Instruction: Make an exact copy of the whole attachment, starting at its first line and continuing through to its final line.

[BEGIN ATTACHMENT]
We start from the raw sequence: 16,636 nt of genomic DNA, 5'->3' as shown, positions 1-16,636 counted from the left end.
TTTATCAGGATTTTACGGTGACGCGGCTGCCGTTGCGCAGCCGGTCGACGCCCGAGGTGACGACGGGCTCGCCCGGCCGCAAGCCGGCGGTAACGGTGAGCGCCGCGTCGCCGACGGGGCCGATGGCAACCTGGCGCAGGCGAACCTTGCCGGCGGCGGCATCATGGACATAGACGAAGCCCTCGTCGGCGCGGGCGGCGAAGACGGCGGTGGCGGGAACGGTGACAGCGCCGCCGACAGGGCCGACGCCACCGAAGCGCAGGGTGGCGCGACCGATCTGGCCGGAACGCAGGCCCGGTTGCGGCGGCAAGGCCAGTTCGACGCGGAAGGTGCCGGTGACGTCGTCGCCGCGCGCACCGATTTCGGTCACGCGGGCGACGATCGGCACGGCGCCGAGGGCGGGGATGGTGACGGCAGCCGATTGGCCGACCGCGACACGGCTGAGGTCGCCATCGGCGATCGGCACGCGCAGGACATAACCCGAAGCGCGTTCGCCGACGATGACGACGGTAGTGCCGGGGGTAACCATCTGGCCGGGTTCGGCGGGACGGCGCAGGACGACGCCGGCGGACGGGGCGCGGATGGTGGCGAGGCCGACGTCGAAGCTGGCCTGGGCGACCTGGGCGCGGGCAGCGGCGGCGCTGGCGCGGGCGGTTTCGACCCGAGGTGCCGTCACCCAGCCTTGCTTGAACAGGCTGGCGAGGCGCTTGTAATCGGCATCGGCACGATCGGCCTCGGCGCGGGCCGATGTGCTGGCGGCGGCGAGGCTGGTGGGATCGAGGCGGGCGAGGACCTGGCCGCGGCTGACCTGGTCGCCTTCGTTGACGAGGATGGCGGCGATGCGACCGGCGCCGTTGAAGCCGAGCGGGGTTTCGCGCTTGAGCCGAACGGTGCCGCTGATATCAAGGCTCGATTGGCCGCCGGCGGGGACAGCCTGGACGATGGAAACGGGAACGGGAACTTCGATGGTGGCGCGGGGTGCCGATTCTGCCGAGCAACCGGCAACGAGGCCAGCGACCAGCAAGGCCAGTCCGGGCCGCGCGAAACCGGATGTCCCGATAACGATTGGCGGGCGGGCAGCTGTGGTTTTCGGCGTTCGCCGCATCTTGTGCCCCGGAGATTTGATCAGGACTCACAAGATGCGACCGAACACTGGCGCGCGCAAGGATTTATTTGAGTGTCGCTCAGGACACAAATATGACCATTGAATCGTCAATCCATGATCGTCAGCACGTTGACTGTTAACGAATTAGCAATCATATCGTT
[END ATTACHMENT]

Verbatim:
We start from the raw sequence: 16,636 nt of genomic DNA, 5'->3' as shown, positions 1-16,636 counted from the left end.
TTTATCAGGATTTTACGGTGACGCGGCTGCCGTTGCGCAGCCGGTCGACGCCCGAGGTGACGACGGGCTCGCCCGGCCGCAAGCCGGCGGTAACGGTGAGCGCCGCGTCGCCGACGGGGCCGATGGCAACCTGGCGCAGGCGAACCTTGCCGGCGGCGGCATCATGGACATAGACGAAGCCCTCGTCGGCGCGGGCGGCGAAGACGGCGGTGGCGGGAACGGTGACAGCGCCGCCGACAGGGCCGACGCCACCGAAGCGCAGGGTGGCGCGACCGATCTGGCCGGAACGCAGGCCCGGTTGCGGCGGCAAGGCCAGTTCGACGCGGAAGGTGCCGGTGACGTCGTCGCCGCGCGCACCGATTTCGGTCACGCGGGCGACGATCGGCACGGCGCCGAGGGCGGGGATGGTGACGGCAGCCGATTGGCCGACCGCGACACGGCTGAGGTCGCCATCGGCGATCGGCACGCGCAGGACATAACCCGAAGCGCGTTCGCCGACGATGACGACGGTAGTGCCGGGGGTAACCATCTGGCCGGGTTCGGCGGGACGGCGCAGGACGACGCCGGCGGACGGGGCGCGGATGGTGGCGAGGCCGACGTCGAAGCTGGCCTGGGCGACCTGGGCGCGGGCAGCGGCGGCGCTGGCGCGGGCGGTTTCGACCCGAGGTGCCGTCACCCAGCCTTGCTTGAACAGGCTGGCGAGGCGCTTGTAATCGGCATCGGCACGATCGGCCTCGGCGCGGGCCGATGTGCTGGCGGCGGCGAGGCTGGTGGGATCGAGGCGGGCGAGGACCTGGCCGCGGCTGACCTGGTCGCCTTCGTTGACGAGGATGGCGGCGATGCGACCGGCGCCGTTGAAGCCGAGCGGGGTTTCGCGCTTGAGCCGAACGGTGCCGCTGATATCAAGGCTCGATTGGCCGCCGGCGGGGACAGCCTGGACGATGGAAACGGGAACGGGAACTTCGATGGTGGCGCGGGGTGCCGATTCTGCCGAGCAACCGGCAACGAGGCCAGCGACCAGCAAGGCCAGTCCGGGCCGCGCGAAACCGGATGTCCCGATAACGATTGGCGGGCGGGCAGCTGTGGTTTTCGGCGTTCGCCGCATCTTGTGCCCCGGAGATTTGATCAGGACTCACAAGATGCGACCGAACACTGGCGCGCGCAAGGATTTATTTGAGTGTCGCTCAGGACACAAATATGACCATTGAATCGTCAATCCATGATCGTCAGCACGTTGACTGTTAACGAATTAGCAATCATATCGTT